JPMorgan has gone short the dollar against the euro and the yen, but don't blame the greenback.
"It is a view around risks concerning both the ECB and the Bank of Japan next month," Sally Auld, a fixed income and foreign-exchange strategist at JPMorgan, told CNBC's "Street Signs" on Tuesday.
"We broadly see the U.S. dollar as a range trade for the rest of the year."
Auld noted that while JPMorgan's economists expected both the BOJ and the European Central Bank would ease at their policy meetings next month, both central bank decisions posed market risks.
"The risks around the calls are not that we're going to get more easing than our economists expect, but that we might actually get less," she said, noting that some central banks may have begun to indicate that unconventional policy measures were nearing the end of the line.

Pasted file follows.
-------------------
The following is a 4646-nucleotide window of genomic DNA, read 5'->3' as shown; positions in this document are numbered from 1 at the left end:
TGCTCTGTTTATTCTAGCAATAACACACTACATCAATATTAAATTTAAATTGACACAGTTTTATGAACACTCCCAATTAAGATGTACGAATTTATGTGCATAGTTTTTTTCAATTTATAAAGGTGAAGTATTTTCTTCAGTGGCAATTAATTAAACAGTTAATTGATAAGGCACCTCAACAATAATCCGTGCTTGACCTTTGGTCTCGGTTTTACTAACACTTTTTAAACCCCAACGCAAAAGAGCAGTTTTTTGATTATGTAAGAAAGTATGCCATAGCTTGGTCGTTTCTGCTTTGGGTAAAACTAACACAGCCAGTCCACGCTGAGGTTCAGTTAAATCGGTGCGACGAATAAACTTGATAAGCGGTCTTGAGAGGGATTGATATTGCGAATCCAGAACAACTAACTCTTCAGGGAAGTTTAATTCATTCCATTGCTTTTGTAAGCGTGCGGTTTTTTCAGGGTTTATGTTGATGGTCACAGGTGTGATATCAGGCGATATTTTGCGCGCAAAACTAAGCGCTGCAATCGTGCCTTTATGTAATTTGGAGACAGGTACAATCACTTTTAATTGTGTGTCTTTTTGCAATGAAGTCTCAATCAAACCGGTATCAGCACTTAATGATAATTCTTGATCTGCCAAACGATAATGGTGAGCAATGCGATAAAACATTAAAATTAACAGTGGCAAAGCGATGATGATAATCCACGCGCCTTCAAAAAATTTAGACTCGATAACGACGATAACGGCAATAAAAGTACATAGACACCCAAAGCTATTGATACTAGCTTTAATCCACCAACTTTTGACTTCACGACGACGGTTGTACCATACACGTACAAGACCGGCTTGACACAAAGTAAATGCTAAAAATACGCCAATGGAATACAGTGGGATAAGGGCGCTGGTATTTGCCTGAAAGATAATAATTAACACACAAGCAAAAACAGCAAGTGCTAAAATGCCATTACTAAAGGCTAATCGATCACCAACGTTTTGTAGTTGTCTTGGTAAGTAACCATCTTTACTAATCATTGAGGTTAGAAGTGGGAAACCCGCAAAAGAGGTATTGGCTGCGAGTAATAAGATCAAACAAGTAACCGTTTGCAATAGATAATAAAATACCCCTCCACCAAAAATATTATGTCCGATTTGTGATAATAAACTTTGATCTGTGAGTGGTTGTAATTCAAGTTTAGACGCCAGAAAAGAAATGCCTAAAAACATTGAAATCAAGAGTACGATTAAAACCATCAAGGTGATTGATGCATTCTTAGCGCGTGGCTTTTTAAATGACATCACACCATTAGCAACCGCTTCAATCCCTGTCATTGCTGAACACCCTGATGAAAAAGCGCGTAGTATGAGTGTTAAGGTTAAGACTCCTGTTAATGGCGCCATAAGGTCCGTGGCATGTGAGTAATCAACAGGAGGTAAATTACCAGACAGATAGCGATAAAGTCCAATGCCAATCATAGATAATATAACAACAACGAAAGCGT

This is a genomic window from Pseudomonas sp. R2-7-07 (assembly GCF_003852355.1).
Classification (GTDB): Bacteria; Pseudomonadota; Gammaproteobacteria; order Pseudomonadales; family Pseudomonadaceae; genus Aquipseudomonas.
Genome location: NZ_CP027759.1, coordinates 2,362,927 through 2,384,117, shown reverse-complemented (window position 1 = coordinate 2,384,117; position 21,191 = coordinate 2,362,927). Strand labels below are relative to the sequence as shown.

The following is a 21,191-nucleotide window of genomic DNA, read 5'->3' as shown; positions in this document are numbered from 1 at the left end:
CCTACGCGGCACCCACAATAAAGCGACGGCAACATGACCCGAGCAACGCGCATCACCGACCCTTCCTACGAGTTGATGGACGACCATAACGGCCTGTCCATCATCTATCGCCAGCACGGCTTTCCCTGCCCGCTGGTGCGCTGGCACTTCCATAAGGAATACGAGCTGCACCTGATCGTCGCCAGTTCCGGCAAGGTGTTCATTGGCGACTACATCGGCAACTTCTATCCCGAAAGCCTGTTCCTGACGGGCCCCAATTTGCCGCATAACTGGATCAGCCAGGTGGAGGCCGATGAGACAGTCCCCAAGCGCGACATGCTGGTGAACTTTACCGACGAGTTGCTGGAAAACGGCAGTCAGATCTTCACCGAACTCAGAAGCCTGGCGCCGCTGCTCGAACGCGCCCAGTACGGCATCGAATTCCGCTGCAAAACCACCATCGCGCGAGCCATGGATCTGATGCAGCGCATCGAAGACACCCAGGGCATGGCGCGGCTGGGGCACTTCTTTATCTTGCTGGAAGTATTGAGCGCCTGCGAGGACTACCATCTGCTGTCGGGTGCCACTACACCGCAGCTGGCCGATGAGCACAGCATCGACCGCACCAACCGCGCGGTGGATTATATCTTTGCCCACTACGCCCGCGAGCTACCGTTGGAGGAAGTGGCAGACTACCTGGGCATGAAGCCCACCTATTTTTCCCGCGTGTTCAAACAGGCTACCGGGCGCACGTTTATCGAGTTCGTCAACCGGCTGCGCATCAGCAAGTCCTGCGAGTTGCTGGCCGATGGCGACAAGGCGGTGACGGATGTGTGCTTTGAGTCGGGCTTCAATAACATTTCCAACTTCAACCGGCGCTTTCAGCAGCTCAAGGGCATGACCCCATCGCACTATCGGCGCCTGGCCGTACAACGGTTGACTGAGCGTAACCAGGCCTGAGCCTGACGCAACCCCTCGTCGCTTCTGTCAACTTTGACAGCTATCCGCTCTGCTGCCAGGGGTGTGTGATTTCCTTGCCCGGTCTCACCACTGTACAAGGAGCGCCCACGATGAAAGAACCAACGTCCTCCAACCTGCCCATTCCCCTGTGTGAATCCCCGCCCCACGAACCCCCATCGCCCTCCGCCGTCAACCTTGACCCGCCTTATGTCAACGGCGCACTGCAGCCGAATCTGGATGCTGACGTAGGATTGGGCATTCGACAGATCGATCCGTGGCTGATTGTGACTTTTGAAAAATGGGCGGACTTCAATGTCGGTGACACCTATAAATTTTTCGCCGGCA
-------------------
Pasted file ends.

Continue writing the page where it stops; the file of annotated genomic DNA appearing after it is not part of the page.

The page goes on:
"If we were starting to get a sense that these central banks were really starting to worry that there really wasn't much left in the tank, investors are pretty good at extrapolating small changes in policy into big ones and you could see both euro and yen actually do better against the dollar," she said.
Auld also noted that she doesn't expect the U.S. Federal Reserve would tighten policy until December, leaving few catalysts to potentially boost the greenback.
To be sure, Auld warned about entering into fresh dollar short positions while heading into the Jackson Hole meeting.